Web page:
Federal Reserve silent on curbing bank bonuses
How soon we forget. Investment blunders by major international banks threatened the world's financial system with collapse and economic chaos just six years ago. Major investment banks have refashioned themselves to gain the financial protection of the Federal Reserve System.
Deemed “too big to fail,” these banks were spared bankruptcy through public funding. Despite some indications of potential fraud, senior managers were allowed to retain large bonuses and escaped unscathed from legal redress.
Today, these banks are bigger than before.
Readers may ask why the Federal Reserve appears to have done so little that bankers seem to be a protected species. Part of the reason is that most actions taken by the Fed to protect banks have remained covert, such as its Zero Interest Rate Policy, or ZIRP, which is killing Americans' interest-bearing savings.
The European Union, forced by public outcry to curb banksters' gambling in the wake of problems in Cyprus and elsewhere, has proposed a cap on bank bonuses. But the Fed has not followed suit.
The erosion of old bank size rules in certain states — such as single-branch or single-state limitations — allowed the formation of today's behemoth banks. Some banks became too big for partners to own and run, instead requiring huge public shareholder capital and managers.
Whereas bank partners risk their private wealth, managers invest the funds of customers and shareholders. They are motivated not by long-term relationships and reputation but by short-term risks intended to produce huge profits and bonuses. Should any disasters arise, the shareholders or taxpayers pay.
Major international banks, or so-called “gold banks,” form what former Fed Chairman Alan Greenspan referred to as his “Plunge Protection Team.” They comprise the largely unaudited Fed's outlets for manipulating the price of gold and equities. If critics' suspicions prove correct, the Fed's vital interest is the protection of these ever-bigger banks.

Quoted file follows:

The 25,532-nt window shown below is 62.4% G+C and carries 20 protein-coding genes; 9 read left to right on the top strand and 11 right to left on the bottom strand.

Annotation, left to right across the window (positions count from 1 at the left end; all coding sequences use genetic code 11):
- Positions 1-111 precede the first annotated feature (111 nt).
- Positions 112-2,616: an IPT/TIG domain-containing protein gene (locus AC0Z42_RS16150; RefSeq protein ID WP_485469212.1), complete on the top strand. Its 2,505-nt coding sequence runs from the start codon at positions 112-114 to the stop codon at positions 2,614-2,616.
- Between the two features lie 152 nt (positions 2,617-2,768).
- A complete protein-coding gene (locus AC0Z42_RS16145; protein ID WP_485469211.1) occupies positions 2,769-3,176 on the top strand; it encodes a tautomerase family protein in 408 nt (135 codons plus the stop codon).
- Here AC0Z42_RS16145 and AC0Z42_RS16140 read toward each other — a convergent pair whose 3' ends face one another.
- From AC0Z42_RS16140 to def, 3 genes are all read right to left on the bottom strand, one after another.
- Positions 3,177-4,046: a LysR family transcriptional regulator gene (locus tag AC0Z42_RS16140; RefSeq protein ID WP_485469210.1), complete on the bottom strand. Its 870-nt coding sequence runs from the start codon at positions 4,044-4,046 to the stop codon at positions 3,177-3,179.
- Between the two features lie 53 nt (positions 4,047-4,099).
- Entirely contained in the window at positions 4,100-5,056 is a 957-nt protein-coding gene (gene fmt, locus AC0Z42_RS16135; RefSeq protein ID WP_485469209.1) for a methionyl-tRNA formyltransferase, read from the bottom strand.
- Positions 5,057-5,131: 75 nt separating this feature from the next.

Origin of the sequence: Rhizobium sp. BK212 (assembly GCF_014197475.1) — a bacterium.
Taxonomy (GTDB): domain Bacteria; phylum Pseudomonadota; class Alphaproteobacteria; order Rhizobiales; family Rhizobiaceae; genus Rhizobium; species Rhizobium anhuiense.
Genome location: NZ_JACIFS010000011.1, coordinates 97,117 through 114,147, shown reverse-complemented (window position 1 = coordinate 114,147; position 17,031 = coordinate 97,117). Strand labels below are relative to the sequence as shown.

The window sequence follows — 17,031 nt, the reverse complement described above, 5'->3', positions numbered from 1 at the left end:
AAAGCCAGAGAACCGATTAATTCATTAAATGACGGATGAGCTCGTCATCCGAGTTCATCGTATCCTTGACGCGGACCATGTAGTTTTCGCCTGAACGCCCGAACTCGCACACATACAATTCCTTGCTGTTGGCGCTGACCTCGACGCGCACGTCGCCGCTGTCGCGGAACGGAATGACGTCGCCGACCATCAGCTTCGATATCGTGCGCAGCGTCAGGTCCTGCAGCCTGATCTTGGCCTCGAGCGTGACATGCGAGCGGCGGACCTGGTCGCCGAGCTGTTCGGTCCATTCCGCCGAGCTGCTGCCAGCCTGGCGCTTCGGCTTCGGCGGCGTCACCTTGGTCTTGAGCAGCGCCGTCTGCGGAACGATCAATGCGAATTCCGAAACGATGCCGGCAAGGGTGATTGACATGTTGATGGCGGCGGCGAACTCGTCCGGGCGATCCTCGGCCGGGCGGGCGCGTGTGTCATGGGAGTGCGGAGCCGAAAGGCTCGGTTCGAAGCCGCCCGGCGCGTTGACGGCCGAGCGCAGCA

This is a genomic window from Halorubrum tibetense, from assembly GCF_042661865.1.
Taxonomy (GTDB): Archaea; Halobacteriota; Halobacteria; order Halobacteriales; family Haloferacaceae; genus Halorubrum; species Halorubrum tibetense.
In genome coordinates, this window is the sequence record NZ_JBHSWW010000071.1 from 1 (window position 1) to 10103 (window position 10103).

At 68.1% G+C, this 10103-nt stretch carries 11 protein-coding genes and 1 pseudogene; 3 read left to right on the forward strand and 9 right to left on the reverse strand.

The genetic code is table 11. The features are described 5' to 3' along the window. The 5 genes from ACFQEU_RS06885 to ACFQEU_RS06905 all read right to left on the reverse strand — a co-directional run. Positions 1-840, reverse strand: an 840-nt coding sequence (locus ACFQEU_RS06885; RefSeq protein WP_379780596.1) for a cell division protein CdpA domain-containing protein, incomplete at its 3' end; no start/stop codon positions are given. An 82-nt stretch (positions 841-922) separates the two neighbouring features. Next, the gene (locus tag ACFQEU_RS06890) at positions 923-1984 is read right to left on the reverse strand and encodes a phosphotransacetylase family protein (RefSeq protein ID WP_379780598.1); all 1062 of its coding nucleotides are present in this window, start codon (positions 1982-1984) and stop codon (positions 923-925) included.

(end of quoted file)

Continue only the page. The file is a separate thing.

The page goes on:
In the Cyprus scandal last year, it was revealed that banks wrote off loans for certain companies and politicians at the heart of the crisis. Meanwhile, the International Monetary Fund made depositors pay for the banks' failings by taxing their savings. The IMF suggests a similar international tax in the event of future banking disasters.
European Union regulators propose a bonus cap for bankers equal to — or, with shareholder approval, twice — their annual salary; that bonuses should be paid over extended periods and be subject to “take-back” when deals go bad. Arguing this will make them uncompetitive in retaining staff, London banks, including American branches, seem intent on hiding bonuses as “reviewable salary,” “role-based salary,” or “allowances.”
The British government, concerned about a Franco-German ploy to remove London as Europe's top financial seat, is resisting EU proposals. This gives the Fed temporary cover for its lack of action.
Americans might support the EU oversight proposals if they were not kept unaware of risks and depositors' liabilities that loom should Cyprus-like problems threaten international banks again.
John Browne, a former member of Britain's Parliament, is Trib Total Media's financial and economics columnist. Reach him at email@example.com.